Greek bonds and stocks did not gain after the latest bailout program review and uncertainty prevails over the second review scheduled for September, Bloomberg says.
According to the report, investors stay away from Greek state bonds and stocks, thereby making borrowing from the international markets impossible any time soon.
According to Bloomberg’s World Bond Indexes in the past three months, Greek government bonds showed the worst returns of all European state bonds.
“The Athens Stock Exchange trails only Nigeria and Venezuela in the worst-performing primary equity indices tracked by Bloomberg in the period,” the report says.
Greece is excluded from the European Central Bank‘s quantitative easing program. For the next 10 years Greece can borrow at approximately 8.2 percent, whereas Portugal can borrow at 3 percent and Cyprus at less than half Greece’s rate.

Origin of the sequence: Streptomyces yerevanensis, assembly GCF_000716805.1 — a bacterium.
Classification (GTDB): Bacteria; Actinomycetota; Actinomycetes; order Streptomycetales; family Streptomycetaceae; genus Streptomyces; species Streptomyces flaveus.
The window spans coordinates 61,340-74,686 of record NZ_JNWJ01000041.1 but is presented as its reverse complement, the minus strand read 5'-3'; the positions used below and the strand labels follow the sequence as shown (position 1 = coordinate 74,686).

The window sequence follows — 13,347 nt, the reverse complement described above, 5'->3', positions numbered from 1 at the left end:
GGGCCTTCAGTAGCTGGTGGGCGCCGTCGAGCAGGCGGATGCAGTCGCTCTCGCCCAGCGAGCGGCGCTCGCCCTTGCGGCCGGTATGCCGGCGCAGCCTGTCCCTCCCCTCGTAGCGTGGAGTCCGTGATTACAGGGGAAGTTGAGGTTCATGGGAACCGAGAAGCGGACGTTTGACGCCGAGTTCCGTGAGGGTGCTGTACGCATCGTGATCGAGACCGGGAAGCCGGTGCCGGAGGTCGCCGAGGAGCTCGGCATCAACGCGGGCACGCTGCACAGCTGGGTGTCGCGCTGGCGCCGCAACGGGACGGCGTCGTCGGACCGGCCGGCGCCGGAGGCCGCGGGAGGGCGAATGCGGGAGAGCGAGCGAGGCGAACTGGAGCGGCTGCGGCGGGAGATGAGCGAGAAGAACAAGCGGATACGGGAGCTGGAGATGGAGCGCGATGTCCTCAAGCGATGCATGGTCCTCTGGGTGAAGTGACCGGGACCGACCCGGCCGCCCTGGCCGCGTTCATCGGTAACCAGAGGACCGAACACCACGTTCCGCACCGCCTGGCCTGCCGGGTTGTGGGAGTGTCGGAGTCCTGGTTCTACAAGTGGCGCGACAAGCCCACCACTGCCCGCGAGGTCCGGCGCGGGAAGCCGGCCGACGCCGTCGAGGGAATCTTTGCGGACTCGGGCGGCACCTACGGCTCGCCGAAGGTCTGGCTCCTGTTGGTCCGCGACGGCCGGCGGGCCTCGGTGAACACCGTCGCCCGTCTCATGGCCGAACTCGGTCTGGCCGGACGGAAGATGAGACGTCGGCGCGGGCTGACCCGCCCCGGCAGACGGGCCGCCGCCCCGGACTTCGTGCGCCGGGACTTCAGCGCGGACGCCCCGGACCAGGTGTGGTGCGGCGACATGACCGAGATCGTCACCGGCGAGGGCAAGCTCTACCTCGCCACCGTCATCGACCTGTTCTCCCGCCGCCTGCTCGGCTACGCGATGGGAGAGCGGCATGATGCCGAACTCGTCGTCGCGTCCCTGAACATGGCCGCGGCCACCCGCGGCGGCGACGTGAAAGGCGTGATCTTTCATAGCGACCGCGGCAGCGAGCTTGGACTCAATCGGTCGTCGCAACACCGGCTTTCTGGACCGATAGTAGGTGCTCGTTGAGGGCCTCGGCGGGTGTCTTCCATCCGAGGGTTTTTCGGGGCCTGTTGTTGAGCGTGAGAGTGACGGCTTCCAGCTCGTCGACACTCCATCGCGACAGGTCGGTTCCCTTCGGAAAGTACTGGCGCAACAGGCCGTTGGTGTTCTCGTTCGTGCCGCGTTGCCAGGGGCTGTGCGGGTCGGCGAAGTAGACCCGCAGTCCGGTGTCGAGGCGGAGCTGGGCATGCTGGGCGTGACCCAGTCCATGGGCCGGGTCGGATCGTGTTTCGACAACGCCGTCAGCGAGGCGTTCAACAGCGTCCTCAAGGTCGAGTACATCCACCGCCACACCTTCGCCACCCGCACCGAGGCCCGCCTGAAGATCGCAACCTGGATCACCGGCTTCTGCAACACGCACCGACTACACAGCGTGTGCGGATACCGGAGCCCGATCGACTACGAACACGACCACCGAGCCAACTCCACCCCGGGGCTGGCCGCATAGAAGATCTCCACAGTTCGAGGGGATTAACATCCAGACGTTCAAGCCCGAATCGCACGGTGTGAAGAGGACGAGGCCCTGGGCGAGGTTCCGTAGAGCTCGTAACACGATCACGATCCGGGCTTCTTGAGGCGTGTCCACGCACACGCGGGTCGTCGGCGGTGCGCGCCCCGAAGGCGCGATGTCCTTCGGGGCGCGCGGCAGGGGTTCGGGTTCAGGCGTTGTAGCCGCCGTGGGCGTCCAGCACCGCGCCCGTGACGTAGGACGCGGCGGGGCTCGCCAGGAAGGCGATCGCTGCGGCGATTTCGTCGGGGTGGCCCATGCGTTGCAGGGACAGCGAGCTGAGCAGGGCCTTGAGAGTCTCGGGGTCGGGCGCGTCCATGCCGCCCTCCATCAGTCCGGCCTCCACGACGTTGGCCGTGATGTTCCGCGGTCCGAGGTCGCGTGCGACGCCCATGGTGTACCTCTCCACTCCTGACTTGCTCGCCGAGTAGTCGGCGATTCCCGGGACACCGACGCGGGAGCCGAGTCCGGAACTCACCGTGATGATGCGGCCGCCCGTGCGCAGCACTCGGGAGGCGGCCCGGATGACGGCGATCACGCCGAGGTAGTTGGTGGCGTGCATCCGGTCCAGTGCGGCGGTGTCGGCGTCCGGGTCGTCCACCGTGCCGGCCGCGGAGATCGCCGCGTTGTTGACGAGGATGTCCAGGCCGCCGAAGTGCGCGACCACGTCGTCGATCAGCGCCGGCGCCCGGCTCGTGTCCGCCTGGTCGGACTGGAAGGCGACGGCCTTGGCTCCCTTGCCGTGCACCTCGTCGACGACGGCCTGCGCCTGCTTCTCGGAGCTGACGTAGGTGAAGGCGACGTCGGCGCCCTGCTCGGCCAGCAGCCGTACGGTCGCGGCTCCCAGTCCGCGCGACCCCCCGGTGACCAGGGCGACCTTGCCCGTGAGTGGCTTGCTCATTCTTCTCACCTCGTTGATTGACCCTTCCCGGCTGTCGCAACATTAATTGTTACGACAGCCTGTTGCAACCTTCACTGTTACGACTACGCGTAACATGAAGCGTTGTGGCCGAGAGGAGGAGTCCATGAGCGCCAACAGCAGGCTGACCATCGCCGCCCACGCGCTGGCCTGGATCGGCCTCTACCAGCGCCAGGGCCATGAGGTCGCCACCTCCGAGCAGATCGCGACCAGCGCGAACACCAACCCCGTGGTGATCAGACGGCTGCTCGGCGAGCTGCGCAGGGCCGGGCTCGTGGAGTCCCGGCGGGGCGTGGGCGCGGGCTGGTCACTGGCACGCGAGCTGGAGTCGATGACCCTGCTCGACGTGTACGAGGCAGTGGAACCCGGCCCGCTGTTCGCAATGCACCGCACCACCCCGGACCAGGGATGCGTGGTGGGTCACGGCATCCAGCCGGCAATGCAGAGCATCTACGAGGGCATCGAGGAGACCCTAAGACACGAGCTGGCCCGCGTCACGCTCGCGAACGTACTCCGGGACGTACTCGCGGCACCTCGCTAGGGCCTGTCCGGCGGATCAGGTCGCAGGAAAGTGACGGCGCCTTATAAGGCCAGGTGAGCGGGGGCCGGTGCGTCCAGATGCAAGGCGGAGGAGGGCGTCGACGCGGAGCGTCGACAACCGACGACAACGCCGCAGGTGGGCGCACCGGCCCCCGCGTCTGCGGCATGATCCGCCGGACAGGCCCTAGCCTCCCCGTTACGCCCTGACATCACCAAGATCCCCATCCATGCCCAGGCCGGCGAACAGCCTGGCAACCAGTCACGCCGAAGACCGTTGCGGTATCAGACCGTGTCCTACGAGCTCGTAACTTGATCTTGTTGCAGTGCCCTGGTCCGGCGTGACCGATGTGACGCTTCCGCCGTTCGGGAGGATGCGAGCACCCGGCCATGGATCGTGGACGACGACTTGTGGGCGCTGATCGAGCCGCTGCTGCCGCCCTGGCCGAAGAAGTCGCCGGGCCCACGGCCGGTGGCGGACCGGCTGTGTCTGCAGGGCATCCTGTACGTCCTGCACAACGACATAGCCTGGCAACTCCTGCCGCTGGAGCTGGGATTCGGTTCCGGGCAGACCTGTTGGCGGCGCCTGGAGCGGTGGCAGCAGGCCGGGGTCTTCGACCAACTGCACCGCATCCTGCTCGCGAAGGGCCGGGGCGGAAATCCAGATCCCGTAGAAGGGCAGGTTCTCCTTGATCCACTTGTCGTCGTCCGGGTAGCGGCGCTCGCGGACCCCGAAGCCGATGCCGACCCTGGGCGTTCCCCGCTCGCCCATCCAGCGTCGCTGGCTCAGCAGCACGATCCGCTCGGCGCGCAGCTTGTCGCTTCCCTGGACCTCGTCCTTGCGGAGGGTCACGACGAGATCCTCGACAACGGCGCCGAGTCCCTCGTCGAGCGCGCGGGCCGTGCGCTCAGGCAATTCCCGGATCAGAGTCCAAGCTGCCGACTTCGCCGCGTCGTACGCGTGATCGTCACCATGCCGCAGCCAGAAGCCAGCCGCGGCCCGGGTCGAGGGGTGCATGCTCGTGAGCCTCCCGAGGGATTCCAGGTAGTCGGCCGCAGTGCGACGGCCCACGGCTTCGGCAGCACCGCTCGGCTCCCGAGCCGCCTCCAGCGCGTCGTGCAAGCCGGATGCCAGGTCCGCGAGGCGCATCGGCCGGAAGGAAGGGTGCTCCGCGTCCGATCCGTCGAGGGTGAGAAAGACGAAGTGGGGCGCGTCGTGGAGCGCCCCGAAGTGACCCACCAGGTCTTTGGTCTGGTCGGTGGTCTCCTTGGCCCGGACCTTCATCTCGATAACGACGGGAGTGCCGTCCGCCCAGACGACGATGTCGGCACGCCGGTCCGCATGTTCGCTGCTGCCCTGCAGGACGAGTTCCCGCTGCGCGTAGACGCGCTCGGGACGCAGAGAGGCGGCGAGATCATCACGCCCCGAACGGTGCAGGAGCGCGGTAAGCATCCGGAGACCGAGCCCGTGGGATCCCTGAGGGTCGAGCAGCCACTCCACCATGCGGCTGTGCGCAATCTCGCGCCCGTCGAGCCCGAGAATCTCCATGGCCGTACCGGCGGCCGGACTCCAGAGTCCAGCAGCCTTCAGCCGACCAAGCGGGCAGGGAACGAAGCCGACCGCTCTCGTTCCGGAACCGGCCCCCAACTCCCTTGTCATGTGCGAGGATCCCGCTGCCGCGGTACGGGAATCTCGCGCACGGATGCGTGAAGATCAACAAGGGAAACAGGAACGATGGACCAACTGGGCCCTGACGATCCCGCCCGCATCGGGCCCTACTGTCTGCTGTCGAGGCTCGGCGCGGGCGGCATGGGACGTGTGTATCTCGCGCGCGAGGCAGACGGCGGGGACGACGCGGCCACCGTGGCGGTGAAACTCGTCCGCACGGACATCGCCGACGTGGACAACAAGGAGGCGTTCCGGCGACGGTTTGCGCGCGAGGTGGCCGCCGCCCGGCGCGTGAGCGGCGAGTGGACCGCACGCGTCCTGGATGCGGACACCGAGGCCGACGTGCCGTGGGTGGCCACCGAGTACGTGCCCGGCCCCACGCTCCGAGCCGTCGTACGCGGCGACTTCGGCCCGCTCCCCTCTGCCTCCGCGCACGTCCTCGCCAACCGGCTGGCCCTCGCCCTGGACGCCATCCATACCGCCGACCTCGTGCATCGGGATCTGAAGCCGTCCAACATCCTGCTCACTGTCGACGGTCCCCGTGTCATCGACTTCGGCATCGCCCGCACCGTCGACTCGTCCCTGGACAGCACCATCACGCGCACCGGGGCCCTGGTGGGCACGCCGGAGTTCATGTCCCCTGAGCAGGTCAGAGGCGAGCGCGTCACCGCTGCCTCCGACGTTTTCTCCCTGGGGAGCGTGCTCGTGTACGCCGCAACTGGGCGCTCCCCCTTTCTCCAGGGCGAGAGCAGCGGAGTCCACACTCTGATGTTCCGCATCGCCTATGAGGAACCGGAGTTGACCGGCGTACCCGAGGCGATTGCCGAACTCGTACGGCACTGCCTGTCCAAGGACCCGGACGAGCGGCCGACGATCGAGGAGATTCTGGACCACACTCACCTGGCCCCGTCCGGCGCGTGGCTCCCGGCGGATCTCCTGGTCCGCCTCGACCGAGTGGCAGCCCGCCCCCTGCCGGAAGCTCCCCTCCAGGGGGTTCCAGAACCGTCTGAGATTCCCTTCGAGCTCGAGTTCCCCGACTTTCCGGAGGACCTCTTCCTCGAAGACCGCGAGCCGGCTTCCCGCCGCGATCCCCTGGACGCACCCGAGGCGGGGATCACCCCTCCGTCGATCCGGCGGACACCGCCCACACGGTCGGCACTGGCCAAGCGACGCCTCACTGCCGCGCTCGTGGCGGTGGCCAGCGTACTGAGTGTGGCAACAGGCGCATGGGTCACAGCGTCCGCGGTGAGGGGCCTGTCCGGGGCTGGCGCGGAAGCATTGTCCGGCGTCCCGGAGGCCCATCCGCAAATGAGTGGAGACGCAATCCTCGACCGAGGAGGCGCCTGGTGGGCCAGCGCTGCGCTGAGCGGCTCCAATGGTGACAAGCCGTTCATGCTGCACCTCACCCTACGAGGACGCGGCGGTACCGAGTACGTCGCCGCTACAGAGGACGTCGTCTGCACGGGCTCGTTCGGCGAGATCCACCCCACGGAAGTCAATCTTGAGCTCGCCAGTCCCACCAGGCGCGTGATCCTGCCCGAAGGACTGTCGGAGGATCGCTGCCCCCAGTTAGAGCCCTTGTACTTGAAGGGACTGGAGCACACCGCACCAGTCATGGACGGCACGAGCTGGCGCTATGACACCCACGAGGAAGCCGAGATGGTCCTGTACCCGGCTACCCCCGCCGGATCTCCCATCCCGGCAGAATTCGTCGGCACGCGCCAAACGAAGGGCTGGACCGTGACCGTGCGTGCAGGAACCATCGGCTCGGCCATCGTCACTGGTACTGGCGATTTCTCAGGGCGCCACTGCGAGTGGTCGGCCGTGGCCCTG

According to the report, the Greek government is likely to prolong negotiations for the second review and move very slowly in implementing the economic reforms required. It is also noted that Greece has yet to receive a part of the bailout tranche disbursed in June, since it has implemented only two of the 15 reforms required.
“Uncertainty about the government’s ability to deliver on its commitments for structural reforms, and persistently high borrowing costs for the sovereign and Greek companies weigh on an economy already asphyxiated by the harshest austerity program in history,” the report continues.
High yields make Greece’s target of tapping bond markets next year impossible and put Greek bonds in the same league “with African commodity exporters and their sovereigns.”